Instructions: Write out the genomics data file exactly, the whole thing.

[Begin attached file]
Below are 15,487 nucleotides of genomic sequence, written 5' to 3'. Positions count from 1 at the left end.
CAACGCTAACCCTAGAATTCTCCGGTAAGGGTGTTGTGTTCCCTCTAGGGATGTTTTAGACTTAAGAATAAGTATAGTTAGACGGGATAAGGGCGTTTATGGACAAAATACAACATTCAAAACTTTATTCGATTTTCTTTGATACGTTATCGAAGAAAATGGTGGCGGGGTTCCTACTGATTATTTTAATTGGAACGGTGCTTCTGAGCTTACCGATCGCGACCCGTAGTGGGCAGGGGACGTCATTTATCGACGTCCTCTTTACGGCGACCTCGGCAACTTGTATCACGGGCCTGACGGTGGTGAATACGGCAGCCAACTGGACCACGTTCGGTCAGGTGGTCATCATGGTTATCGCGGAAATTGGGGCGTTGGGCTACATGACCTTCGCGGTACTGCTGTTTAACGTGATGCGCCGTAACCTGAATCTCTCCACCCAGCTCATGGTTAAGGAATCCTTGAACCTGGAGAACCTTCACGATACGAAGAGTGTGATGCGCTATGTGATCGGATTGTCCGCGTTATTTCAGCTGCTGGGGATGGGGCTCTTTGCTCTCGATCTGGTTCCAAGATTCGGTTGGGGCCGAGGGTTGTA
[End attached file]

Below are 15,487 nucleotides of genomic sequence, written 5' to 3'. Positions count from 1 at the left end.
CAACGCTAACCCTAGAATTCTCCGGTAAGGGTGTTGTGTTCCCTCTAGGGATGTTTTAGACTTAAGAATAAGTATAGTTAGACGGGATAAGGGCGTTTATGGACAAAATACAACATTCAAAACTTTATTCGATTTTCTTTGATACGTTATCGAAGAAAATGGTGGCGGGGTTCCTACTGATTATTTTAATTGGAACGGTGCTTCTGAGCTTACCGATCGCGACCCGTAGTGGGCAGGGGACGTCATTTATCGACGTCCTCTTTACGGCGACCTCGGCAACTTGTATCACGGGCCTGACGGTGGTGAATACGGCAGCCAACTGGACCACGTTCGGTCAGGTGGTCATCATGGTTATCGCGGAAATTGGGGCGTTGGGCTACATGACCTTCGCGGTACTGCTGTTTAACGTGATGCGCCGTAACCTGAATCTCTCCACCCAGCTCATGGTTAAGGAATCCTTGAACCTGGAGAACCTTCACGATACGAAGAGTGTGATGCGCTATGTGATCGGATTGTCCGCGTTATTTCAGCTGCTGGGGATGGGGCTCTTTGCTCTCGATCTGGTTCCAAGATTCGGTTGGGGCCGAGGGTTGTA